Sunday, 15 December 2013

Peter O'Toole: Lawrence Of Arabia star dies aged 81

Actor Peter O'Toole, who took the film world by storm as the eponymous hero in Sir David Lean's 1962 film classic Lawrence Of Arabia, died on Saturday aged 81, his agent has said.

He was being treated at London's Wellington hospital after a long illness, his agent added.

O'Toole's daughter Kate said the family was overwhelmed "by the outpouring of real love and affection being expressed towards him, and to us".

He received an honorary Oscar in 2003, having initially turned it down.

In a letter the actor asked the Academy Of Motion Picture Arts And Sciences to delay it until he was 80, saying he was "still in the game and might win the bugger outright".

But when he finally clasped his statuette, he said: "Always a bridesmaid, never a bride, my foot."

O'Toole's agent said he was "one of a kind in the very best sense and a giant in his field".

Film critic Barry Norman described him as a "true movie star", who had "tremendous charisma".

Irish President Michael D Higgins added: "Ireland, and the world, has lost one of the giants of film and theatre.

"I was privileged to know him as a friend since 1969. I spent part of 1979 in Clifden where we met almost daily and all of us who knew him in the West will miss his warm humour and generous friendship."

Broadcaster Michael Parkinson told Sky News it was hard to be too sad about the news of his passing, and smiled as he said: "Peter didn't leave much of life unlived, did he?"

Prime Minister David Cameron said: "My thoughts are with Peter O'Toole's family and friends. His performance in my favourite film, Lawrence Of Arabia, was stunning."





He was born in 1932, though where, exactly, remained a mystery, even to O'Toole himself.

He claimed to have two birth certificates. One stated that he was born in Ireland, one in England, but he was certainly brought up in Leeds in a Yorkshire Irish family.

His father, Captain Pat, was a bookmaker – a colourful character, he was the first of many to grace O'Toole's remarkable life.

O'Toole began his acting career as an exciting young talent on the British stage and his Hamlet in 1955 at the Bristol Old Vic, was critically acclaimed.

He later said his studies at Rada under a scholarship began "quite by chance... not out of burning ambition but because of all the wonderful-looking birds".

"I hitched to London on a lorry, looking for adventure. I was dropped at Euston Station and was trying to find a hostel. I passed the Royal Academy of Dramatic Art, and walked in just to case the joint."

He hit international stardom when Sir David cast him as British adventurer T E Lawrence, the British World War I soldier and scholar who led an Arab rebellion against the Turks. With his mesmeric blue eyes and mercurial manner, the role seemed tailor-made for the then 30 year old actor and thrust him into the superstar bracket, where he was to remain for the rest of his life.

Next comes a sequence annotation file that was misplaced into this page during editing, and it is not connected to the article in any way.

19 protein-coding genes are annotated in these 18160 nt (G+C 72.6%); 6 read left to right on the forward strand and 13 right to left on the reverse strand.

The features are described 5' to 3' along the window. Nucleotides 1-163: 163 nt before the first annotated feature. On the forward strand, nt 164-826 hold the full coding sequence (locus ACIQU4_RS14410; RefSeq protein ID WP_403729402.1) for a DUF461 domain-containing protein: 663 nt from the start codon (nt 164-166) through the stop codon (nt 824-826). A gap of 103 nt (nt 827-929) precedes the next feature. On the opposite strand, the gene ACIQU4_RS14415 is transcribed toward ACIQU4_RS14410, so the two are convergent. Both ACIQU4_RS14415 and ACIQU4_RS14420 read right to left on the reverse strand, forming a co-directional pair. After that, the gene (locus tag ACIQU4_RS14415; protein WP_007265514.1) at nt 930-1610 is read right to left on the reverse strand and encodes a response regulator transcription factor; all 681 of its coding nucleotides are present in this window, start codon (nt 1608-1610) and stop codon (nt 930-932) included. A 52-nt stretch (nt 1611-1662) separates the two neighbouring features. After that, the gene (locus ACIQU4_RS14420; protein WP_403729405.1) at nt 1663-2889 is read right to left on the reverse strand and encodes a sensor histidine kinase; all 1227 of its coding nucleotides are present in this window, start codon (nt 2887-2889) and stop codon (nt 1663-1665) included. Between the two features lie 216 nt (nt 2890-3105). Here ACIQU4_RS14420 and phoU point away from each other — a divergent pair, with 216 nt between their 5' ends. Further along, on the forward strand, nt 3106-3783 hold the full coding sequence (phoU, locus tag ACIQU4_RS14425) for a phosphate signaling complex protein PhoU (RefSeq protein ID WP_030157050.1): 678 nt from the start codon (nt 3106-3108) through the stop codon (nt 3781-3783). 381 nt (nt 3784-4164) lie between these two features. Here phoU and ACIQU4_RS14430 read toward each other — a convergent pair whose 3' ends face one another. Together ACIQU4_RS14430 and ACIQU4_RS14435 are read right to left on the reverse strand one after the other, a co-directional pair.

Playwright Noel Coward once said that if O'Toole had been any prettier, they would have had to call the film "Florence Of Arabia".
Lawrence Of Arabia earned him the first of eight Oscar nominations, with his second coming for 1964's Becket, in which he played King Henry II to Richard Burton's Thomas Becket.

Burton and O'Toole's shared love of drinking garnered many headlines along with their performances.
O'Toole played Henry again in 1968 in The Lion In Winter, for which he received his third Oscar nod, opposite Katharine Hepburn.

His five other nominations were for Goodbye, Mr Chips (1968), The Ruling Class (1971), The Stunt Man (1980), My Favorite Year (1982) and finally for Venus (2006).

Other performances included leading Shakespearean parts, comic roles in adaptations of PG Wodehouse and his famed starring role in Keith Waterhouse's stage play Jeffrey Bernard Is Unwell.

O'Toole also had a reputation for riotous behaviour following bouts of drinking, but in the mid 1970s he was diagnosed with pancreatitis and was warned by medics that more alcohol would prove fatal.

He had yards of his intestinal tubing – "most of my plumbing" – removed and he gave up drinking.

"If you can't do something willingly and joyfully, then don't do it,'' he once said. "If you give up drinking, don't go moaning about it; go back on the bottle. Do. As. Thou. Wilt."

Last July, after a career spanning 50 years and at the age of 79, O'Toole said he was retiring from the stage and screen.

"I bid the profession a dry-eyed and profoundly grateful farewell," he said.

"The heart for it has gone out of me. It won't come back".

However, last month it was announced he was being lined up for a role as a Roman orator in Katherine of Alexandria, a film scheduled for release next year.

O'Toole was a man of great wit and intellect. The breadth of his ability, on stage and screen, in comedy and drama and, latterly, as a writer, was matched by the depth of his commitment to his work.

A turbulent private life was mirrored by performances of real feeling. He was never afraid to take risks with his work and he was dismissive of those who went for the soft option.

In an early poem, Peter O'Toole vowed to "stir the smooth sands of monotony". He undoubtedly managed this.

Our thoughts go out to his friends and family.

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